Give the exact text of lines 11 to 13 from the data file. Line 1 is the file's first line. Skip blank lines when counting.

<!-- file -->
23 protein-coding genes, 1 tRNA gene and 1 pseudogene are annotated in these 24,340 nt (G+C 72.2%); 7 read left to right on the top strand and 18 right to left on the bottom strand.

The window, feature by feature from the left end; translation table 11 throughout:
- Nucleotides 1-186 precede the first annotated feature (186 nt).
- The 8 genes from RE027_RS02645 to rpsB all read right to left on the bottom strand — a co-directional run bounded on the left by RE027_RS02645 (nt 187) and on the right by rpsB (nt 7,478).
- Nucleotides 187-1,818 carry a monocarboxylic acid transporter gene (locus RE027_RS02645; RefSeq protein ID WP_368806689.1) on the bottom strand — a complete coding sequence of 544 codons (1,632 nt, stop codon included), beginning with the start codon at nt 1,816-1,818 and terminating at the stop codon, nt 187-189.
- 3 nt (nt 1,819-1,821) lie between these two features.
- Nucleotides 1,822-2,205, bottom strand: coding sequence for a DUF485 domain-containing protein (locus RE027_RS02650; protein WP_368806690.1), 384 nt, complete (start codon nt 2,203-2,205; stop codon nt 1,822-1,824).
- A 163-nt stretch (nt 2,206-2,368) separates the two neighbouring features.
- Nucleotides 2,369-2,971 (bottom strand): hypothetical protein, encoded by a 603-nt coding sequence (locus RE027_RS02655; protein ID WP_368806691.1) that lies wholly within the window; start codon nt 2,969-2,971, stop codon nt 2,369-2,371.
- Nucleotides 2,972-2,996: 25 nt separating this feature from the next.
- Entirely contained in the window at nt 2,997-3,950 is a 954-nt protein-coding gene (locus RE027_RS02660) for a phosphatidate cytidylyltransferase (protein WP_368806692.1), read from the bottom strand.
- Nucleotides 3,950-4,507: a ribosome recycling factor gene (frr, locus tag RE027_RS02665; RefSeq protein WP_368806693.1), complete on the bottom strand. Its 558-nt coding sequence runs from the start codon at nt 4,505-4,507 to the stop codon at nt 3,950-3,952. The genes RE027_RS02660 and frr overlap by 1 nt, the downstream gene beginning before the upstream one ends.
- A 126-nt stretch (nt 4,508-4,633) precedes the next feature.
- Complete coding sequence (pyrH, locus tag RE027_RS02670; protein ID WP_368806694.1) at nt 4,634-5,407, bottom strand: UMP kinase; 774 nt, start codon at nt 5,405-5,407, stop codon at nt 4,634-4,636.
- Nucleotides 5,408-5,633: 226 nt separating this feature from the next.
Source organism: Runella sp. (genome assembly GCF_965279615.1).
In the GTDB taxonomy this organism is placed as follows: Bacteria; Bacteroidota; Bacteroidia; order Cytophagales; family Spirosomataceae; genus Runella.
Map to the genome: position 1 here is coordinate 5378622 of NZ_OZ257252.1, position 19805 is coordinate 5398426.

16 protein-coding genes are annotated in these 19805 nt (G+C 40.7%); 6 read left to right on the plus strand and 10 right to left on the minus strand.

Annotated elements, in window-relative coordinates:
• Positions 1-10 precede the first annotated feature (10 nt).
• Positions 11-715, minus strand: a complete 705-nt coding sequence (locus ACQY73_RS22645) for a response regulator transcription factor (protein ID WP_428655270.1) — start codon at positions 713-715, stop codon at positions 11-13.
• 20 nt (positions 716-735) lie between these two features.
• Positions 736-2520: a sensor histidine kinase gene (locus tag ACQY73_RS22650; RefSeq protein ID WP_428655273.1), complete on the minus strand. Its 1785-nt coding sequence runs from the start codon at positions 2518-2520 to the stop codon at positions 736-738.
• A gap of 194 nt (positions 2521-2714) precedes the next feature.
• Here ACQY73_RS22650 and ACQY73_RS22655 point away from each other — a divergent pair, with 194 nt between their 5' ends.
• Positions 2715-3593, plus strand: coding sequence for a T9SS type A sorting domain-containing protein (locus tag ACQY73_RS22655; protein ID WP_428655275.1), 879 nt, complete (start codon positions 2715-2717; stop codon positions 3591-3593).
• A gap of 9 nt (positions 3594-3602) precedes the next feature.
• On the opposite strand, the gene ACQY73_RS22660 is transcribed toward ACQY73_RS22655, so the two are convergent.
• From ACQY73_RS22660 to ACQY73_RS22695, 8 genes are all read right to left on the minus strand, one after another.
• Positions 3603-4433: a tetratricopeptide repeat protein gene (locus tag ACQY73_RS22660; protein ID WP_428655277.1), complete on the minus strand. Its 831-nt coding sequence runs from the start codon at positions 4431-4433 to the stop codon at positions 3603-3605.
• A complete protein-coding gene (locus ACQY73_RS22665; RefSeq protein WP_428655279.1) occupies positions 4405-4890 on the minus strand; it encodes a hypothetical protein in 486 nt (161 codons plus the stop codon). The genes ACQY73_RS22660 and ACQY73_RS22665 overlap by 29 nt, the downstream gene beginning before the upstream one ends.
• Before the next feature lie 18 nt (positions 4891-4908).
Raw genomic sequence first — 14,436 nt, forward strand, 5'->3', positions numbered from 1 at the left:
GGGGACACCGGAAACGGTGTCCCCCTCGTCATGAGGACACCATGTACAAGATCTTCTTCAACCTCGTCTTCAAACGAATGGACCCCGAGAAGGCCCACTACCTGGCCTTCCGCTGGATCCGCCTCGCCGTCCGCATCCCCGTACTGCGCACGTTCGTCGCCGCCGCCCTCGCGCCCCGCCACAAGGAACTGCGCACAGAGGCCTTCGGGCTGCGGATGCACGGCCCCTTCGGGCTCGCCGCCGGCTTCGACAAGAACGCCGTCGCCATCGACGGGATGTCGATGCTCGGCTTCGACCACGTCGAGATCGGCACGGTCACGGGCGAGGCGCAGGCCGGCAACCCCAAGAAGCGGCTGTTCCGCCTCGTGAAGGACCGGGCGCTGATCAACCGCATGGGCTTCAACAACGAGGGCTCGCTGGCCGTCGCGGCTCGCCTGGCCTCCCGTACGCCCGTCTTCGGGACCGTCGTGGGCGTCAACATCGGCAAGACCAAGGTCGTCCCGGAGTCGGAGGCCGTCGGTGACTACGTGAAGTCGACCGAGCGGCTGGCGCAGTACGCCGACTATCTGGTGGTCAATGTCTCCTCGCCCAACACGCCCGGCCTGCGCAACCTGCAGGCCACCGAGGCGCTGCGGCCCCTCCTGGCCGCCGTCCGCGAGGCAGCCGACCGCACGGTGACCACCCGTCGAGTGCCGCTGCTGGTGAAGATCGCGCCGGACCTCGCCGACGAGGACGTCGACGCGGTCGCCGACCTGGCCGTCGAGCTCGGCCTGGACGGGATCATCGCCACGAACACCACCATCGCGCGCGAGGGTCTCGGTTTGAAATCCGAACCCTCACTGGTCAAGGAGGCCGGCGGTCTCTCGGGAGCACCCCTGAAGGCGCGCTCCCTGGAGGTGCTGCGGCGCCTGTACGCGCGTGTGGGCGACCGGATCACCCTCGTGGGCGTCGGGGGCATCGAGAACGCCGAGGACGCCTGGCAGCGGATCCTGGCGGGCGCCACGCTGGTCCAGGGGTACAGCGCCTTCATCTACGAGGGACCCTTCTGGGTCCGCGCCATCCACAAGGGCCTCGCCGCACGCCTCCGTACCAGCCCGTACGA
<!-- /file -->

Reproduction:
- Entirely contained in the window at nt 2,997-3,950 is a 954-nt protein-coding gene (locus RE027_RS02660) for a phosphatidate cytidylyltransferase (protein WP_368806692.1), read from the bottom strand.
- Nucleotides 3,950-4,507: a ribosome recycling factor gene (frr, locus tag RE027_RS02665; RefSeq protein WP_368806693.1), complete on the bottom strand. Its 558-nt coding sequence runs from the start codon at nt 4,505-4,507 to the stop codon at nt 3,950-3,952. The genes RE027_RS02660 and frr overlap by 1 nt, the downstream gene beginning before the upstream one ends.
- A 126-nt stretch (nt 4,508-4,633) precedes the next feature.